Wednesday, February 11, 2009

Who to turn to in a downturn? Insights from top performers in meagre times

Of course I get asked quite a lot, lately, is there any research on firm strategies in a downturn? And I have to say, the answer is (unfortunately) pretty much “no”.

There is a lot of research in the field of strategy on companies that are in trouble. There is also quite a lot of stuff on companies that operate in industries that are in decline, for instance because their business model is antiquated or their technology has been surpassed. But there is nothing, to the best of my knowledge, on what corporate strategy to follow if the whole planet is in decline…

Someone also asked me, the other day, do you know of any companies that do particularly well in a downturn? And actually, I realised, that’s not a bad place to start. I mean, perhaps we can learn something from these businesses; in terms of insights that other companies can also apply in their attempts to weather the storm. So let me give it a try. I am going to – quite cowardly – not present these deliberations in the form of insights or findings but in the form of questions. Questions you can ask yourself, as a company, to try to think of ways to improve your chances of survival whilst the world is in a downturn.

Be Morrisons (not Waitrose)

The first, fairly obvious, type of business that does relatively well in a downturn are the ones that offer products or services at comparatively low costs. Their price-quality ratio is low, relative to their direct competitors. For example, supermarkets like Morrisons, which compete on price, are currently showing much better numbers than a more upmarket quality provider like Waitrose. These companies always provided that type of price-quality ratio but now more and more customers put higher weight on the price aspect of the ratio, which makes Morrisons flourish.

It seems quite obvious but, nevertheless, it is worth thinking about. Is there anything you can do to offer your (potential) customers lower cost options (probably at the expense of some quality)? I am often a bit surprised by how reluctant businesses are to give up margin when times are tough. It seems many firms think they can’t afford to lower their margins because that’s the remaining source of income while customers are deserting them. However, fewer customers may desert you if you do lower your margins! You may even win a few. Moreover, many customers are willing to sacrifice quality for price, IF you give them the choice.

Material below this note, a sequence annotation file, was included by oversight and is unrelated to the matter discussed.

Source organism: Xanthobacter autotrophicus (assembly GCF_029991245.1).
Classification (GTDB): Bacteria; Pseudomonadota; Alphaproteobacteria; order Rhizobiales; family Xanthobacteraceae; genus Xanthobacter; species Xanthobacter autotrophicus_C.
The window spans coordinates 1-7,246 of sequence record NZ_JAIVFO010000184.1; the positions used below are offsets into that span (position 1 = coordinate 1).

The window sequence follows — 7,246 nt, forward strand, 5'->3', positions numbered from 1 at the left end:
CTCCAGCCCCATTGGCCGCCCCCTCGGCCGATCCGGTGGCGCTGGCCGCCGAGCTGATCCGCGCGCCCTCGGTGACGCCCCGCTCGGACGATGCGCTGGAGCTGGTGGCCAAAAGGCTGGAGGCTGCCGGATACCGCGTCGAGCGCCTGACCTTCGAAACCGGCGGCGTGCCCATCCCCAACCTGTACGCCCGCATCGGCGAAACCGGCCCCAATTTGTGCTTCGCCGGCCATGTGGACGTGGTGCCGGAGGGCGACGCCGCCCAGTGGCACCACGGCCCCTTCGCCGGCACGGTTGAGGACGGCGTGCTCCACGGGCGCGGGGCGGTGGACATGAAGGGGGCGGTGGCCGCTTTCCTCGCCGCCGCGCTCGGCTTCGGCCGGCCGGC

Be a shoe repair shop

But, as said, that’s the obvious one. One step further are the types of businesses that help companies extend the life of their current resources. Think of car part dealers or shoe repair shops. They actually grow during times of decline (as they are doing now)! People and companies are having their cars repaired rather than invest in a new one. Can you, as a business, think of a product or service that you can offer to help your clients get more out of their old shoes? Can you offer upgrades of existing technologies? Can you offer marketing services that extend the lifecycle of your client’s product?

Moreover, do you have clients that are like shoe repair shops and car part dealers. Or could you make them your clients and offer them something they might be interested in? After all, they can afford it, and probably could use some help handling their exceptional growth.

Be a business school

Finally, can’t you be more like a business school? Seriously. During the last (mini)crisis in 2001, for example, applications to London Business School’s full time MBA programme doubled. What better time to do an MBA then during a crisis? People figured that the opportunity cost of their time was now relatively low; it is not like you’re going to get a huge pay rise or bonus during the crisis years (unless you’re a City investment banker of course…).

Moreover, by the time that they graduate, about one and a half years later, the crisis may have largely blown over and they are in a superior position to catch the first wave. Hence, be more like London Business School; clearly that can never be bad advice.